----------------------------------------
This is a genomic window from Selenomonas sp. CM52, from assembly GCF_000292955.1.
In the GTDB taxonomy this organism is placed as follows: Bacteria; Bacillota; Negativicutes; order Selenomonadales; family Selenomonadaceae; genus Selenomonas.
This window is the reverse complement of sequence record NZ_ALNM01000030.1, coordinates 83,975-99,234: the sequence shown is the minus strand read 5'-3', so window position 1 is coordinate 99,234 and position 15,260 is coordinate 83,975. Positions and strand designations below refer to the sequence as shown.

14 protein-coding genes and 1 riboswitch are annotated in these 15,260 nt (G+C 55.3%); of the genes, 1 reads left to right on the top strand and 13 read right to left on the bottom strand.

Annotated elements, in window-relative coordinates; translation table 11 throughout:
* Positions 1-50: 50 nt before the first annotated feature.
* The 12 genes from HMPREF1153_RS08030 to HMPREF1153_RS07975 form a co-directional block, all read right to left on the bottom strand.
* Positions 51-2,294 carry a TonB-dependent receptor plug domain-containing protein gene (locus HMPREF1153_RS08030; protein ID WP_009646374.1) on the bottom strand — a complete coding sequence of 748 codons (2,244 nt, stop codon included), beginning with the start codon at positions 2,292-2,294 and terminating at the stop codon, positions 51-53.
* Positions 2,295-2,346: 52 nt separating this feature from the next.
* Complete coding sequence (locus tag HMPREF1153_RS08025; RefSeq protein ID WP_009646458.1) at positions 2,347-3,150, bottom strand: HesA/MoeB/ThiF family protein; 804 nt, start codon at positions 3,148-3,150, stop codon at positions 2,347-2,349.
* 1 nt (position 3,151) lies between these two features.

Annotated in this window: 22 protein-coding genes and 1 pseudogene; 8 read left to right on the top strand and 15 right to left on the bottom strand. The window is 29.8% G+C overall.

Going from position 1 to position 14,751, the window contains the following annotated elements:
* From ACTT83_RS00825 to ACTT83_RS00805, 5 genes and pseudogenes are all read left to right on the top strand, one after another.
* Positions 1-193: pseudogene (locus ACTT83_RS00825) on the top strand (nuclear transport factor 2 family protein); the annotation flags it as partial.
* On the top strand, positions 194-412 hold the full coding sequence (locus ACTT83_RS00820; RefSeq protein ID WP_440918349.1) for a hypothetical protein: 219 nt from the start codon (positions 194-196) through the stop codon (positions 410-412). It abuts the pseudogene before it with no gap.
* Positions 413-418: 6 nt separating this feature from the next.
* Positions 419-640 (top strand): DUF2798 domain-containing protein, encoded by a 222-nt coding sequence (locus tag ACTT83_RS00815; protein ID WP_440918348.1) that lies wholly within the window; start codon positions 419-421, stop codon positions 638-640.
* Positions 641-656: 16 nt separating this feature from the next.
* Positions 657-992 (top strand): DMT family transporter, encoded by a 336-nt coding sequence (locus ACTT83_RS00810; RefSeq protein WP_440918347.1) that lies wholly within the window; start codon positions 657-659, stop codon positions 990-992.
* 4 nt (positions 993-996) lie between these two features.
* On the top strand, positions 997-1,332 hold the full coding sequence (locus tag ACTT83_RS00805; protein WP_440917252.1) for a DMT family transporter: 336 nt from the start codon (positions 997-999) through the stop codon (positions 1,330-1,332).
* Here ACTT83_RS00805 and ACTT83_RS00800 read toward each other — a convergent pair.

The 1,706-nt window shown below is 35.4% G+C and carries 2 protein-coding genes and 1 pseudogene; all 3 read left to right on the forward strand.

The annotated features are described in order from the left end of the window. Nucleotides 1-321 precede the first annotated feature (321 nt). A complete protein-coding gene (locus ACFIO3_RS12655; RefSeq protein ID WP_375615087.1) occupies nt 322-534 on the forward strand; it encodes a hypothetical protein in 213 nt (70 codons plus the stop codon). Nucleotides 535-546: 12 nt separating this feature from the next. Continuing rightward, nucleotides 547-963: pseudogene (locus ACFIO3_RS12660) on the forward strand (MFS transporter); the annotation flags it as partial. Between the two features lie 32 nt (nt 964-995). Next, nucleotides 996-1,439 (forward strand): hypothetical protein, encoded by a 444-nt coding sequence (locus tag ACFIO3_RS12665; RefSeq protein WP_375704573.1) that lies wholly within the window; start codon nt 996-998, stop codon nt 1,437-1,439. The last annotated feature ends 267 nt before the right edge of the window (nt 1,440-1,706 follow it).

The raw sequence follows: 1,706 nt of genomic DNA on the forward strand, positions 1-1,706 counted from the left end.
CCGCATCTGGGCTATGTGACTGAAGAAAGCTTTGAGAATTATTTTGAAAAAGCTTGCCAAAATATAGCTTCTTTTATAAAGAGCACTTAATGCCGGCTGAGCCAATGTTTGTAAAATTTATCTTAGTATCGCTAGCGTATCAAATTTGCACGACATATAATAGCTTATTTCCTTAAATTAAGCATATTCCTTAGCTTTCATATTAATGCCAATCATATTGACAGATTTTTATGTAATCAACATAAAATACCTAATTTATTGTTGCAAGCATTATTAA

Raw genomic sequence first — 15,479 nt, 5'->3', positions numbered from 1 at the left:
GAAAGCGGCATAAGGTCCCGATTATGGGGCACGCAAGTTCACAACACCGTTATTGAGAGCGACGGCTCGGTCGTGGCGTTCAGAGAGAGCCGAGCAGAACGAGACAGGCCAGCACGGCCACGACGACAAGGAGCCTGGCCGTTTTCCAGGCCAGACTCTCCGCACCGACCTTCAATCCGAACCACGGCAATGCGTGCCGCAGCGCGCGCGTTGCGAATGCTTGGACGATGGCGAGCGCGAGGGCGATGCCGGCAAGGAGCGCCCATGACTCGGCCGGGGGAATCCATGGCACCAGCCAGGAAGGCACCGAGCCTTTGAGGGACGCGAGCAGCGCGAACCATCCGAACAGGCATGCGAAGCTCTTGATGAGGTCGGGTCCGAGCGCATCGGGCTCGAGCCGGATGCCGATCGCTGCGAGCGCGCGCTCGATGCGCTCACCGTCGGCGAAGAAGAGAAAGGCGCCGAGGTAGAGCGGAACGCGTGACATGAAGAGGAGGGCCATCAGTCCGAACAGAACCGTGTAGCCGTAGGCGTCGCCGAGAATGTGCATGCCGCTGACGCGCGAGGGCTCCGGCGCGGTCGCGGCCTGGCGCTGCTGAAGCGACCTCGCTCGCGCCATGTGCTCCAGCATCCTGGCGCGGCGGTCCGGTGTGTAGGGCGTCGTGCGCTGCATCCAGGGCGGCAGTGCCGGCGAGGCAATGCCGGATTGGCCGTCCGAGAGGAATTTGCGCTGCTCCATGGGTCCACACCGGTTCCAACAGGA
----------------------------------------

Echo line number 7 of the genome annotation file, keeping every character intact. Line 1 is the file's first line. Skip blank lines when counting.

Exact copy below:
* The 12 genes from HMPREF1153_RS08030 to HMPREF1153_RS07975 form a co-directional block, all read right to left on the bottom strand.